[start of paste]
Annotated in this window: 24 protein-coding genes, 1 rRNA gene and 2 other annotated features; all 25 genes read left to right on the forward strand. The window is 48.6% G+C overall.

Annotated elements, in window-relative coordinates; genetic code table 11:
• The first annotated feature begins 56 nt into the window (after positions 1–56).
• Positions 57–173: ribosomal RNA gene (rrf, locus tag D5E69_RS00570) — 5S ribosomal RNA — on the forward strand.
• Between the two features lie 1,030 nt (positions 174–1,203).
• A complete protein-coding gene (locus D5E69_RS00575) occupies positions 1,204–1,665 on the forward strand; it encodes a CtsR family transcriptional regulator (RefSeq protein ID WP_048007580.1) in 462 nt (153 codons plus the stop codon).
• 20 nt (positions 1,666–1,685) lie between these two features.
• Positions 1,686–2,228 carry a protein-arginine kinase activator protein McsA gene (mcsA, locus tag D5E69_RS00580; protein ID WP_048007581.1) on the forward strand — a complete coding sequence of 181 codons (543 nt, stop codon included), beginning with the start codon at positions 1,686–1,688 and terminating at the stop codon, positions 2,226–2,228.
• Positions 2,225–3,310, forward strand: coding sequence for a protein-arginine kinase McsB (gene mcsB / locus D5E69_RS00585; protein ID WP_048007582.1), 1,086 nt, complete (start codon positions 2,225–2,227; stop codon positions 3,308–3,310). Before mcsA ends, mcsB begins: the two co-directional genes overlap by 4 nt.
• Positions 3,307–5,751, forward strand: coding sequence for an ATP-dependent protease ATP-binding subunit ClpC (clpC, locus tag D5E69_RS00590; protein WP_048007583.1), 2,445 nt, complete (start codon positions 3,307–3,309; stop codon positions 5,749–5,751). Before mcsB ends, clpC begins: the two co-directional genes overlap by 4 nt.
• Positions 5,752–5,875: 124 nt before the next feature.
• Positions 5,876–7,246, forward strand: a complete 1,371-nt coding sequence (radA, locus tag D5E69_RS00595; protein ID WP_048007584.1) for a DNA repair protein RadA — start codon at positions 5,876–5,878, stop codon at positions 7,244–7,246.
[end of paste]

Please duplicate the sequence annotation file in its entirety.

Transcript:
Annotated in this window: 24 protein-coding genes, 1 rRNA gene and 2 other annotated features; all 25 genes read left to right on the forward strand. The window is 48.6% G+C overall.

Annotated elements, in window-relative coordinates; genetic code table 11:
• The first annotated feature begins 56 nt into the window (after positions 1–56).
• Positions 57–173: ribosomal RNA gene (rrf, locus tag D5E69_RS00570) — 5S ribosomal RNA — on the forward strand.
• Between the two features lie 1,030 nt (positions 174–1,203).
• A complete protein-coding gene (locus D5E69_RS00575) occupies positions 1,204–1,665 on the forward strand; it encodes a CtsR family transcriptional regulator (RefSeq protein ID WP_048007580.1) in 462 nt (153 codons plus the stop codon).
• 20 nt (positions 1,666–1,685) lie between these two features.
• Positions 1,686–2,228 carry a protein-arginine kinase activator protein McsA gene (mcsA, locus tag D5E69_RS00580; protein ID WP_048007581.1) on the forward strand — a complete coding sequence of 181 codons (543 nt, stop codon included), beginning with the start codon at positions 1,686–1,688 and terminating at the stop codon, positions 2,226–2,228.
• Positions 2,225–3,310, forward strand: coding sequence for a protein-arginine kinase McsB (gene mcsB / locus D5E69_RS00585; protein ID WP_048007582.1), 1,086 nt, complete (start codon positions 2,225–2,227; stop codon positions 3,308–3,310). Before mcsA ends, mcsB begins: the two co-directional genes overlap by 4 nt.
• Positions 3,307–5,751, forward strand: coding sequence for an ATP-dependent protease ATP-binding subunit ClpC (clpC, locus tag D5E69_RS00590; protein WP_048007583.1), 2,445 nt, complete (start codon positions 3,307–3,309; stop codon positions 5,749–5,751). Before mcsB ends, clpC begins: the two co-directional genes overlap by 4 nt.
• Positions 5,752–5,875: 124 nt before the next feature.
• Positions 5,876–7,246, forward strand: a complete 1,371-nt coding sequence (radA, locus tag D5E69_RS00595; protein ID WP_048007584.1) for a DNA repair protein RadA — start codon at positions 5,876–5,878, stop codon at positions 7,244–7,246.